Tuesday
Aug 06
2013
August 6, 2013

Africa 2013: Day 5 Recap

Share

Yesterday in Rwanda, President Clinton and Chelsea Clinton attended another Starkey Hearing Foundation hearing aid fitting, similar to what the delegation saw in Zambia. At the fitting, Starkey Hearing Foundation representatives fit children, some of whom have never heard before, with hearing aids. The Starkey Hearing Foundation runs on five continents, including 18 countries in Africa, and its Clinton Global Initiative (CGI) commitment is to expand its efforts to donate one million hearing aids to children in the developing world by 2020.

The delegation then traveled to the Camp Kanombe Primary School in Kigali, Rwanda, to see Procter & Gamble and World Vision’s CGI commitment to save one life every hour firsthand. At the school, President Clinton and Chelsea delivered water purification packets to schoolchildren. They participated in a demonstration on how to use the packets, and converted dirty water to clean, drinkable water. The P&G water purification packet quickly turns 10 liters of dirty, potentially deadly water into clean and drinkable water. Created to enable people anywhere in the world to purify dirty water in a simple, affordable and convenient way, the packet is based on technology similar to municipal water systems in developed countries. The water purification packet was developed by P&G in collaboration with the U.S. Centers for Disease Control and Prevention (CDC). While in Myanmar a few months ago, Chelsea delivered the project’s 6 billionth liter of clean water.

President Clinton and Chelsea also visited the Rwanda Coffee Company Factory in Kigali, which is currently under construction. There, the delegation learned about the progress of the construction of the coffee roasting factory, which is a partnership between the Clinton Hunter Development Initiative (CHDI) and the National Agricultural Export Development Board (NAEB). The project aims to improve income generation for Rwandan coffee growers, who have traditionally achieved poor or modest returns in relation to the large margins that traders, roasters, and retailers add to their product. At the construction site, the delegation learned about the importance of coffee to Rwanda’s economy, and tasted samples as well. Coffee is one of Rwanda’s leading exports, consistently among the top five foreign exchange earners and generating US $56 million in export earnings in 2012. Beginning with only one coffee washing station in 2001, Rwanda now has close to 240 washing stations, and has been the only country in Africa to host the Coffee Cup of Excellence every year—a rigorous coffee quality competition hosted by a select group of coffee producers worldwide.

Later, the delegation traveled to the Centre Hospitalier Universitaire de Kigali, commonly referred to as C.H.U.K, to see the progress of the Clinton Health Access Initiative’s (CHAI) progress on the Human Resources for Health (HRH) program, which President and Chelsea Clinton launched on their trip to Africa last year. Currently, Rwanda has only 633 physicians for a population of over 10 million people. There are only 6,970 Rwandan nurses, and about 90% of them have only the lowest level of nursing training available. To address this need, the HRH Program has convened an academic consortium of 19 top-ranked US schools (composed of ten leading medical schools, six nursing schools, one health management school and two schools of dentistry), that collectively send 100 medical, nursing and midwifery and health management faculty to Rwanda each year. At C.H.U.K, President Clinton and Chelsea visited a classroom to observe co-teaching led by US and Rwandan faculty members, who will be teaching students in the HRH Program on simulator dolls.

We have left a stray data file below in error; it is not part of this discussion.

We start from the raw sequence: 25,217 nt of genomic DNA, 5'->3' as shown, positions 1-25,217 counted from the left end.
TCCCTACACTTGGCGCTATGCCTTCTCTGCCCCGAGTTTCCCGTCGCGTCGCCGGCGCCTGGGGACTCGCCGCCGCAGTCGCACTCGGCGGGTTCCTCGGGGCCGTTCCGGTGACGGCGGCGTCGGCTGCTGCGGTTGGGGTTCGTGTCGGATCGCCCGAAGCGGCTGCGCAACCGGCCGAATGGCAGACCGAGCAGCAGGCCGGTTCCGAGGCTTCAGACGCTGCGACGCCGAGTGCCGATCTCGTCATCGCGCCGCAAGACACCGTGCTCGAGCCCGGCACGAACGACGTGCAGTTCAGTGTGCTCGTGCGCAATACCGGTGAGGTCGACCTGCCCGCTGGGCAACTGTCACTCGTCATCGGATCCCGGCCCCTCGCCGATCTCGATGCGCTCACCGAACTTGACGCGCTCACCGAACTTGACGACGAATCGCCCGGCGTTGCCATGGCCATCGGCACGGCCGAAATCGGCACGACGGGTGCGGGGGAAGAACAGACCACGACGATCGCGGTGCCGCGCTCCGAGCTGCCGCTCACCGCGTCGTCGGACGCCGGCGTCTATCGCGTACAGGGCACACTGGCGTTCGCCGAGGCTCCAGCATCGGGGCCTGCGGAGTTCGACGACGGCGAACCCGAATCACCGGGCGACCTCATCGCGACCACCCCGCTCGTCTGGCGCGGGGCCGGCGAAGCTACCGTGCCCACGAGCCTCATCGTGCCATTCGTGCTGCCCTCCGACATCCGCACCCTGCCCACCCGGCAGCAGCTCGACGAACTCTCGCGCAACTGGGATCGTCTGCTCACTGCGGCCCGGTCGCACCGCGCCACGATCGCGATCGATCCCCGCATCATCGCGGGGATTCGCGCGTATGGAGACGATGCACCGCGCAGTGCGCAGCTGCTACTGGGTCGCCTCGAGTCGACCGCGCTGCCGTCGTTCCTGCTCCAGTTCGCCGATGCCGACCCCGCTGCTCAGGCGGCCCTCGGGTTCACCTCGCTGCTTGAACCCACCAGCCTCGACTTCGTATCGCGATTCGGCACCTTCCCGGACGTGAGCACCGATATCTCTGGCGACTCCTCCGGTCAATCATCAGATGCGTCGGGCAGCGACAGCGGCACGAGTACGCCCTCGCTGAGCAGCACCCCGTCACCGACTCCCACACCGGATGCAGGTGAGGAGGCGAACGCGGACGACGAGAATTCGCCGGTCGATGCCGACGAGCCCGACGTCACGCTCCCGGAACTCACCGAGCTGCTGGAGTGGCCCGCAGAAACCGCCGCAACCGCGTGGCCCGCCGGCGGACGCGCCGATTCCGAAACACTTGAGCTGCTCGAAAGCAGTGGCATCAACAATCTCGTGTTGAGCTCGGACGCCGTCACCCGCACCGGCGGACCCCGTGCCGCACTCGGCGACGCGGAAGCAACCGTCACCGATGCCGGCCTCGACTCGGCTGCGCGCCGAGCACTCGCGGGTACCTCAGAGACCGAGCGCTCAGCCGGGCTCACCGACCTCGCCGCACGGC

Finally, President Clinton and Rwandan President Paul Kagame announced the collaboration between the government of Rwanda, the World Food Programme (WFP) and CHAI to reduce dramatically the prevalence of chronic malnutrition in Rwanda. Chronic malnutrition is the single greatest predictor of death in children under five globally, causing up to half of all under-five deaths. In Rwanda, chronic malnutrition, or stunting, affects 44% of children under the age of five, or 750,000 Rwandan children, including more than 200,000 children aged 6 to 24 months. The partnership will be a comprehensive initiative focusing on the critical “1000 Day” window between conception and two years of life, during which a sufficient amount of micro and macronutrients are essential to the healthy development of an infant’s immune system and brain.

Today, President Clinton and Chelsea Clinton travel to South Africa to visit the Ubuntu Center, a CGI commitment site. Tomorrow, President Clinton and Chelsea will be co-hosting a live conversation from South Africa with the Nelson Mandela Foundation, where several change makers will share their stories on how they are working to take positive action ­­­– inspired by Nelson Mandela's belief in the possibility of tomorrow. Watch the conversation live at 12:30 pm EST on Facebook.com/BillClinton. Use the hashtag #EmbraceTmrw to submit your questions for the speakers.

Follow President Clinton, Chelsea Clinton’s travels through Africa to visit Foundation and CGI commitments on the Clinton Foundation's Facebook at Facebook.com/ClintonFoundation, Twitter at @ClintonFdn, and Instagram at Instagram.com/ClintonFoundation.